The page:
IMG_0973My first impression of the monument was that it would just be a tourist trap, but the exhibit was so interesting! We did not realize how much skill was put into the creation of the four faces in the mountain. In 1927, the governor of South Dakota commissioned sculptor Gutzon Borglum to create a great monument of the west, such as a sculpture of Lewis and Clark out of the pinnacles of the Black Hills. Borglum suggested using the granite face of Mount Rushmore to carve a memorial of national importance. He chose the faces of the presidents who helped progress the American dream. George Washington for birthing the nation, Thomas Jefferson for the Declaration of Independence and the Louisiana Purchase, Abe Lincoln for perusing equality and preserving the union, and Teddy Roosevelt for guiding the nation through economic expansion, constructing the Panama Canal, and creating the National Park Service.

_MG_1281_MG_1283I was so amazed by how the faces were created. The sculptor, Borglum, had initially planned on using a chisel to carve the faces but quickly switched to controlled dynamite. The workers would hang on lines that dangled over the cliff face, drill carefully calculated holes and fit the small charges of dynamite, blast at lunch, and repeat again in the afternoon. They could easily make an eye or lip in a day. They would then burnish the stone to make it smooth. Over 12 years, they created the four faces that is now Mount Rushmore and would have continued to add more detail had finances not been diverted to WWII.IMG_0982

Seeing Mount Rushmore almost felt like a little conclusion to our Grand Adventure (not quite because we still have a few more stops) because we were able to see a great monument to many of the presidents we have and had visited during our trips. It was a heart warming memorial that made me feel proud!

IMG_0986We spent the afternoon continuing our drive west through the Black Hills, into Wyoming, and over the Rockies. We wound our way through passes and valleys. It was a beautiful drive even through a huge truck kicked up a rock and put a big chip in our windshield. Gah! We drove till dark and found a room in a little inn just outside of Grand Teton. So excited for tomorrow!

Total Miles: 9,190


Upstate New York

IMG_0876IMG_0883Day 35.

Miles Driven: 302

We left Philly early to make the final push up the east coast. My Uncle Peter and Aunt Lois live in upstate New York and my Uncle Rupert and Aunt Diane would be meeting us there for lunch. Our lovely GPS got us there safely while taking us on every toll road. Being from California, toll roads are a very rare sight for us and we were quite surprised when we had to shell out $16.00 on the New Jersey Turnpike. Oh well, but we did get to see a great view of New York City from across the Hudson River. I was amazed by how tall the new World Trade Center towers are.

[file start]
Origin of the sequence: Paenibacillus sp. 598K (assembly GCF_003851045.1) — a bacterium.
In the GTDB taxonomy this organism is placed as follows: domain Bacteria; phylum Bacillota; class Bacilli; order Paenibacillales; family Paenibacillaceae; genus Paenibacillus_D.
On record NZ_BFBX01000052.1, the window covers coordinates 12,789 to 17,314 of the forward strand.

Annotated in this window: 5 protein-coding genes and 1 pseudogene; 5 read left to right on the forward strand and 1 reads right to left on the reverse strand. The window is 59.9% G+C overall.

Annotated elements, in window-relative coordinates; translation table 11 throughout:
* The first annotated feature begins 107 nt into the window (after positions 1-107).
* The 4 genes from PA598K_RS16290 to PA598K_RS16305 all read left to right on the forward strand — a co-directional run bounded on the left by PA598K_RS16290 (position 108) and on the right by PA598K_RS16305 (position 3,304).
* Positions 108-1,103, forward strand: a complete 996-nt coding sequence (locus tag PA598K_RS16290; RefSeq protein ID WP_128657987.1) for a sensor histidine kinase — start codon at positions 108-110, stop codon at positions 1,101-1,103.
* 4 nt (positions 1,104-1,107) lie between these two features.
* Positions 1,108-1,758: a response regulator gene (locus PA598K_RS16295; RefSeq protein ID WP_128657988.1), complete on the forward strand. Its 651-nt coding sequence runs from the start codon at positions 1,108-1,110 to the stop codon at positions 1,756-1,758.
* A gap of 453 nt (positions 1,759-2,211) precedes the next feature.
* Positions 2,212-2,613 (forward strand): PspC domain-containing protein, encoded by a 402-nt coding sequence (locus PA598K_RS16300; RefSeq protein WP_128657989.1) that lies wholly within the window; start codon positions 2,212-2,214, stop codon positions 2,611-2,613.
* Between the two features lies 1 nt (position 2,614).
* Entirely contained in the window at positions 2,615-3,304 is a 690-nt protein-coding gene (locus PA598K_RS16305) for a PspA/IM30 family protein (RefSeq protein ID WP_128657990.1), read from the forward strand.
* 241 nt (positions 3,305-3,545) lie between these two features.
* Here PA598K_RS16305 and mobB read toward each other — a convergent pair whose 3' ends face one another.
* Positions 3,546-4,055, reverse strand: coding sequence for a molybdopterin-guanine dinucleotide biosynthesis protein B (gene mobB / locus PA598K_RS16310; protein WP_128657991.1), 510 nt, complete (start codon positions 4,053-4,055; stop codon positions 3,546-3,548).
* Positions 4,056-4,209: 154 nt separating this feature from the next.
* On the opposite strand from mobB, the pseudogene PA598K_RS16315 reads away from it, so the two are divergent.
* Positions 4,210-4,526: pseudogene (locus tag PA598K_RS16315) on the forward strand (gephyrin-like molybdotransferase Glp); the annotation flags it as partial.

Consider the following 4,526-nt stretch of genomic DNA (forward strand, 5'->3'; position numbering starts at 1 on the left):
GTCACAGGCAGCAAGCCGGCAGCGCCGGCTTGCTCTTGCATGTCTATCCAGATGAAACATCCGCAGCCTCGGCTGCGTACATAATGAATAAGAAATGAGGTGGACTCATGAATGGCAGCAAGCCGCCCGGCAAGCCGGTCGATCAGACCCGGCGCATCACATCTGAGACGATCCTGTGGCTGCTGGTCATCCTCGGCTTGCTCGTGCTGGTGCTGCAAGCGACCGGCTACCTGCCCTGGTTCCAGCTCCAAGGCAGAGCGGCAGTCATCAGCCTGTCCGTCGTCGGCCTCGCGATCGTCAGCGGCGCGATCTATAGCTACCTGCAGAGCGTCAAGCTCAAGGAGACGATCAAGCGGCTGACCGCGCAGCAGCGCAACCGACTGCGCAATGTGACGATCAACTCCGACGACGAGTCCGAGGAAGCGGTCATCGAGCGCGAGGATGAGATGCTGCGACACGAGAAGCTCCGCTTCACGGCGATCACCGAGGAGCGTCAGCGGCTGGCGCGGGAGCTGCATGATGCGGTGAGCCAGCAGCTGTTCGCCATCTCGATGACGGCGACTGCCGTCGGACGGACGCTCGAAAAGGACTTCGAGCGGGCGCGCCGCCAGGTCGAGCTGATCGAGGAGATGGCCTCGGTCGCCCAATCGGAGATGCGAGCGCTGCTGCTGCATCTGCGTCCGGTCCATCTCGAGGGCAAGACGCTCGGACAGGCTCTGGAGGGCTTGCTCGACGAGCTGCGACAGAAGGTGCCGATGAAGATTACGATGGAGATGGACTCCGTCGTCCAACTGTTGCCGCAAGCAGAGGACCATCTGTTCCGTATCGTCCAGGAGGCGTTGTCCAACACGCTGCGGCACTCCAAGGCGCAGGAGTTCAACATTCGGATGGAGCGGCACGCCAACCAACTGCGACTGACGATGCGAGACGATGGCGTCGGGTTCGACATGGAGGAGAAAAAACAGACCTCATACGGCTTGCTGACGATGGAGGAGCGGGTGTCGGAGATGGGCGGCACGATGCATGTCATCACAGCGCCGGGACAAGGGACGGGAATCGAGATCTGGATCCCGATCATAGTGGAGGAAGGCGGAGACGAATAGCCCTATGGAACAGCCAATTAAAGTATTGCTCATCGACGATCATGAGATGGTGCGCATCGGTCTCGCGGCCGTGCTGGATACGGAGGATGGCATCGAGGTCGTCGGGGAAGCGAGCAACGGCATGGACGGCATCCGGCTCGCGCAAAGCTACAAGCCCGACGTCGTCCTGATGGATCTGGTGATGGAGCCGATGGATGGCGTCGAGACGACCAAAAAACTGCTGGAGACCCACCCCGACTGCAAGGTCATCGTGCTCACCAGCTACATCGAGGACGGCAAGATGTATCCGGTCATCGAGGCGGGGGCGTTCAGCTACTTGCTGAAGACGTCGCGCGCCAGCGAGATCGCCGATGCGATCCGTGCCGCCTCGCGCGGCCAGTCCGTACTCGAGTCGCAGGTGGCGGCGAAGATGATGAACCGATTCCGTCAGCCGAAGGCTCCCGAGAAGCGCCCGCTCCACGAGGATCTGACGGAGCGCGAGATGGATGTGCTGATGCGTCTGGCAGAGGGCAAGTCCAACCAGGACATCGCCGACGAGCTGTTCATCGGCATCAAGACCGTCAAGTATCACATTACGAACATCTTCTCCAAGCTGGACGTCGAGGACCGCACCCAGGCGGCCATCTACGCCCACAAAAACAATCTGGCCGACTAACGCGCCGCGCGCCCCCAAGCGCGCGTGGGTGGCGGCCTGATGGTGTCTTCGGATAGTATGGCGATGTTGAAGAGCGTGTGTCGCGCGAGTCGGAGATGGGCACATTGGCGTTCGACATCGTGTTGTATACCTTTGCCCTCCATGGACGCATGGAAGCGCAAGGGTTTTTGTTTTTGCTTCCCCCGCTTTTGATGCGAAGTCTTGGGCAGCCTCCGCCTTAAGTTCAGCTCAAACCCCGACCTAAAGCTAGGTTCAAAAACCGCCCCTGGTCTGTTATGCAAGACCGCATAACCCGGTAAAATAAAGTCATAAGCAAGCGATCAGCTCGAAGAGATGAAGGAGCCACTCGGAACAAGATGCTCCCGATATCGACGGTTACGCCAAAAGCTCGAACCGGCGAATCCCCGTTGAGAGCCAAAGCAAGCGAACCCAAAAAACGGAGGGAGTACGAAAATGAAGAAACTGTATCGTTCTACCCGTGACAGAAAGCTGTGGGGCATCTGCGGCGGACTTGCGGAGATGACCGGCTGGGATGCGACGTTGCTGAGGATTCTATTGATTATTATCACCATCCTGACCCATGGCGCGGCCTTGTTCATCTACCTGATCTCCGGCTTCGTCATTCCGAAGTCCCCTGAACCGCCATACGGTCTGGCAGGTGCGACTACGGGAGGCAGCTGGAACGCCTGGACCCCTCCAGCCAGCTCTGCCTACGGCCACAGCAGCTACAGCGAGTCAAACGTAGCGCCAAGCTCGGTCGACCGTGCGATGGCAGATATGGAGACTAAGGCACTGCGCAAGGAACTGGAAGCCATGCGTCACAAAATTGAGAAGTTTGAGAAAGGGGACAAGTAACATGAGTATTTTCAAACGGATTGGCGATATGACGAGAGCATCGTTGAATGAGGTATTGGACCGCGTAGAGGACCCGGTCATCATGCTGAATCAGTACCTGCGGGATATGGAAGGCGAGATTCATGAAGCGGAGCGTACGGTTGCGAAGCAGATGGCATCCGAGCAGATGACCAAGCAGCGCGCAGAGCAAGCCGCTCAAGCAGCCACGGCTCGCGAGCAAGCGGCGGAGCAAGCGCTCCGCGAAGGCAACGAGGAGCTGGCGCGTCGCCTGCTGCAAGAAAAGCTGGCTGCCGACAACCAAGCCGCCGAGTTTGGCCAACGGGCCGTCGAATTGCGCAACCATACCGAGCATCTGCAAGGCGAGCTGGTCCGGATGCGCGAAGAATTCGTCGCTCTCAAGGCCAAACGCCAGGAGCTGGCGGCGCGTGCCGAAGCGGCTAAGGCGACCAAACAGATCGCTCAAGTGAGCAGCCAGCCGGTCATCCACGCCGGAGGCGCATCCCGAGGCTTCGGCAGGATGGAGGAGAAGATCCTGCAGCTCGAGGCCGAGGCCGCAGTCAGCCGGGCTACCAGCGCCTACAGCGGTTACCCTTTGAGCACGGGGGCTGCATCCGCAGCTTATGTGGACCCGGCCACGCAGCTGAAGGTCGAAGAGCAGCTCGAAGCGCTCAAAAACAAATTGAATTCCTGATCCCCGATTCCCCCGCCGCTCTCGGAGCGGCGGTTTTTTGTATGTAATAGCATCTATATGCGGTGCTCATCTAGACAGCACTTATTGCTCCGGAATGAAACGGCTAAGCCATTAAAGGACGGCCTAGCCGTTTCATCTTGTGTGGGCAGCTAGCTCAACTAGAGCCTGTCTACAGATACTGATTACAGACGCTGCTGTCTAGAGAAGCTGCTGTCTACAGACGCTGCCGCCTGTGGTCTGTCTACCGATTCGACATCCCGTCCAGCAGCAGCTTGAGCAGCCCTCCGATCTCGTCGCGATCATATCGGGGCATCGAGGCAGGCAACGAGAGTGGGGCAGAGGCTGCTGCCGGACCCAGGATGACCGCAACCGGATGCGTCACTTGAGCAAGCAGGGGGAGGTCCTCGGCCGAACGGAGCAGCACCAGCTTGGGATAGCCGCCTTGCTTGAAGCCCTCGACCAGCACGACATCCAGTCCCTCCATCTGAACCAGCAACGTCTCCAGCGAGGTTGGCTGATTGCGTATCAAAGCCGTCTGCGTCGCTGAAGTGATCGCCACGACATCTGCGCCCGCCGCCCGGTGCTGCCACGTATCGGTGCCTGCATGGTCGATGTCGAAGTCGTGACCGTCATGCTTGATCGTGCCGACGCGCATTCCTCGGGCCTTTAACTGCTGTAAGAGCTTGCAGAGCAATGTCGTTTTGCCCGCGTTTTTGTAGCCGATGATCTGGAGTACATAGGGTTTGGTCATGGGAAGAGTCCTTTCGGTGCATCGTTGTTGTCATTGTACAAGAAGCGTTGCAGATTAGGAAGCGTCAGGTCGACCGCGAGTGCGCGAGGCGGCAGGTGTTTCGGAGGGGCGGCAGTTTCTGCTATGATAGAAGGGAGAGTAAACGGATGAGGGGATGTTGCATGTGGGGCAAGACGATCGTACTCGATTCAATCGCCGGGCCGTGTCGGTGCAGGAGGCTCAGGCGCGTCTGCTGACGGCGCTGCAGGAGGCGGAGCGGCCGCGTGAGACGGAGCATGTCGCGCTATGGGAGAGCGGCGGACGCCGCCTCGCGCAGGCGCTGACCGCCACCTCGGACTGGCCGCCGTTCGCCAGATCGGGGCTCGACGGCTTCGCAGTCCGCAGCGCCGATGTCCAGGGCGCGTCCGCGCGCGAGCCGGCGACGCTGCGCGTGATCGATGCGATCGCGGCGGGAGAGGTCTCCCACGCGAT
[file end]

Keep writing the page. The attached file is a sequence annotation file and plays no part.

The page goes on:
IMG_0884We all were at Uncle Peter’s by noon and enjoyed BBQ pork, rice, and bean salad. Yum! I love it when my mom and her siblings get together. They are so funny to listen to as they trade stories of the past. Uncle Peter and Uncle Rupert were excited to see our car-RV sleeping arrangements and gave us ideas for fixing the leaky car and the vibration while braking.

We had a huge thunder storm tonight. Lots of thunder and lightning and the lights went out for a while. We all spent the evening play cards by candlelight.

Day 36.

Uncle Peter had to leave for work very early while we took the morning easy. We were able to meet up with him in the afternoon near the town of New Paltz. We wanted to visit the Historic Huguenot Street.

The Huguenots, a group of French Protestants trying to escape religious persecution in Catholic France, had established this beautiful town and historic street. They first left France for Germany and then settled in, what was, America’s Dutch Colony. They became a very eclectic town filled with people from several different cultures. The tour was very interesting and brought us through their worship building and several original homes. Many homes were built in the 1680s and have recently been restored by their decedents. Two of the homes even had characters acting like people from that era and interpreting the current political climate. A very nice tour.